Being a black 22 year old womxn in post-apartheid South Africa is demanding. Between smashing the cisheteronormativecapitalistpatriarchy and navigating love, career and everything in between something has got to give. Enter sisterhood. Discovering the transformative power of sisterhood has been an affirmation, a relief and a lifelong commitment to balance. In black womxn, I have found soulmates.
Healing from black girlhood by sharing commonalties with others is amazing. Having a safe space to share slayage, doubts and fears is one of the best benefits of sisterhood, for me. Our sisterhood is a space where we feel seen and our experiences completely validated. For a black girl living in a world that either ignores us or makes us hypervisible, sisterhood as a physical manifestation of space is invaluable.
My sisterhood extends past my inner circle which means seeing black womxn slaying in their respective fields is just as empowering. I have found myself yaaaaaaas’ing and church-handsing in awe and appreciation at black womxn living their truths and snatching our edges with reckless abandon. Non-binary, gender non-confirming, bisexual and transgender individuals who are honest to their existence are also included in everything that informs my practice of sisterhood. Womxn like Rihanna, the late Lebo Mathosa and Cardi B are just as inspirational to me as Khanyi Dhlomo and Michelle Obama. My politics and existence are a resistance of respectability and a full embrace of fluidity.
Sisterhood and Relationships
Our relationships with each other and in relation to black men is a murky space that challenges me every day. It is then unavoidable to speak on black men. The irrefutable truth is that black men play a major role in the violence/s perpetuated within our community. In an effort to protect and coddle them, we have often been treated like playthings and viewed as an extension of any male figure. Hearing the violent sentiments black men hold towards us often has me looking into an imaginary camera much like in The Office. There is nothing more validating than catching and matching the side eye of a black womxn when black men are being men. To have any value, we are often thought of as daughters, sisters and cousins, seldom as individuals. It has become a reflex for me to protect, advise and respect black womxn for their individuality in the absence of a genuine appreciation from our brothers.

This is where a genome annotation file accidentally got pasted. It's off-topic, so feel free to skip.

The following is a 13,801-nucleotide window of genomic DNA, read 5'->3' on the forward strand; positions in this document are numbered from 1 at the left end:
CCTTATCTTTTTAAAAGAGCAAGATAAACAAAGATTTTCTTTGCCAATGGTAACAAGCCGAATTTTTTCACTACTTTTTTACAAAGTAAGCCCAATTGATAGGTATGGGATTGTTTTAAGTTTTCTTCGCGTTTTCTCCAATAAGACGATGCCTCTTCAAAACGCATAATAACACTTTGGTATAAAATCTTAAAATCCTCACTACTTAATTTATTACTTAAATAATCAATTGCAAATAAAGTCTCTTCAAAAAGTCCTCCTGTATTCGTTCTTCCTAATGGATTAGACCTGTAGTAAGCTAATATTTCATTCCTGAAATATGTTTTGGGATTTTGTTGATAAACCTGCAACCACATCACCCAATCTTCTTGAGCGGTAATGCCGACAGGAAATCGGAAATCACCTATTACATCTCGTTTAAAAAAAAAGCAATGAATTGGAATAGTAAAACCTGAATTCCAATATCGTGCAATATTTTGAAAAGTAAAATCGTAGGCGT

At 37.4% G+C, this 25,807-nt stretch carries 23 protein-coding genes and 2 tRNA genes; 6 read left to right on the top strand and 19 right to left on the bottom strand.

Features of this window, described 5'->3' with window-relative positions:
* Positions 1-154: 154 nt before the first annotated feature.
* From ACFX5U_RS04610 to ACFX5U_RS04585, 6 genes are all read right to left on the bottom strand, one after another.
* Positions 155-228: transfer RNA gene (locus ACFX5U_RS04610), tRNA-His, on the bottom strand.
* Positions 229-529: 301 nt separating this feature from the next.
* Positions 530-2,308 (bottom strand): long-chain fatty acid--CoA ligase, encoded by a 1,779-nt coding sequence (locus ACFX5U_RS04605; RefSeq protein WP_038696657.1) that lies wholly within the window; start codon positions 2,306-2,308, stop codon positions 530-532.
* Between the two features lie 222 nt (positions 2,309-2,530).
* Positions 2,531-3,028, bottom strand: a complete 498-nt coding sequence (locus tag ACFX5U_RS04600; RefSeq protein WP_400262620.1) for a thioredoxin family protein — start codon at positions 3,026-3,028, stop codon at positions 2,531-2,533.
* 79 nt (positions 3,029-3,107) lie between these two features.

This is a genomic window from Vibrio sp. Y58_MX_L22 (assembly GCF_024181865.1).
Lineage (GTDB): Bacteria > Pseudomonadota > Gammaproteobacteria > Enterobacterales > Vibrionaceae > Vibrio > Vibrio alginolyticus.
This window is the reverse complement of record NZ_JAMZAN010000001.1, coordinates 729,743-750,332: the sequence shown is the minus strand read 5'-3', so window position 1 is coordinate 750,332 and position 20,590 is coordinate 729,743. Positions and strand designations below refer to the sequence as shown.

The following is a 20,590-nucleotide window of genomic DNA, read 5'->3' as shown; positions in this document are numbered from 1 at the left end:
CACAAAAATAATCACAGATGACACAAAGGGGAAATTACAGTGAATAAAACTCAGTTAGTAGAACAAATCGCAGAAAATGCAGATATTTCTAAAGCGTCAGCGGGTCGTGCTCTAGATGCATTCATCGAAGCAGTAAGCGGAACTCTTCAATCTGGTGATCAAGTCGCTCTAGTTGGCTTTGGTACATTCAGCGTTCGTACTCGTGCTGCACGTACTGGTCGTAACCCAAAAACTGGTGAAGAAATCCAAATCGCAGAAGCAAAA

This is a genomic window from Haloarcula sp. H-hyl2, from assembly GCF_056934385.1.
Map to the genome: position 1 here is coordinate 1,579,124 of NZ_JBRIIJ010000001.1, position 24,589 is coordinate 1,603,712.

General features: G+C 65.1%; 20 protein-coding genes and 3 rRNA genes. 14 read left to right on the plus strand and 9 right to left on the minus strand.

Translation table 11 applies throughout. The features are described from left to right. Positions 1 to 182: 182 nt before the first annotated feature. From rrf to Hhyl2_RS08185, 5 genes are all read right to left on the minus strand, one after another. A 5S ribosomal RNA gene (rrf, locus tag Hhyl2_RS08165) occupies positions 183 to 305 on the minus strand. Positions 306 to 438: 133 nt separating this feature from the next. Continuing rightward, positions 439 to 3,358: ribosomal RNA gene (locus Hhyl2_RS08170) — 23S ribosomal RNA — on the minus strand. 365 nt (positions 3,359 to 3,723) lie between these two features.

My journey of sisterhood with black womxn is a liberating love. Being able to share the burden of being a militant young womanist ting while wading through race and hashtag white privilege in a casually racist industry is a comfort. Purging of stereotypes that inform office politics with sisters who as driven and ‘woke’ as I am makes it all a little bit easier.
Unpacking the complexities between black womxn has been both heart-breaking and restorative. Acknowledging my own privileges and biases have led to a deeper more enriching relationship with womxn who are violently affected by societal conventions that directly benefit me. I am privileged to be a part of a sisterhood based on the core tenets of my existence that affirm my refusal to hyphenating my existence.
Black womxn feel like home. There is a familiarity, a trust and a recognition of self that I would not trade for anything. My practice of sisterhood does not mean we are all besties but rather me having an inherent respect and commitment to the betterment of the lives of black people.
Black womxn, you are my connection to the universe. I have your back, your feelings are valid and I believe in you.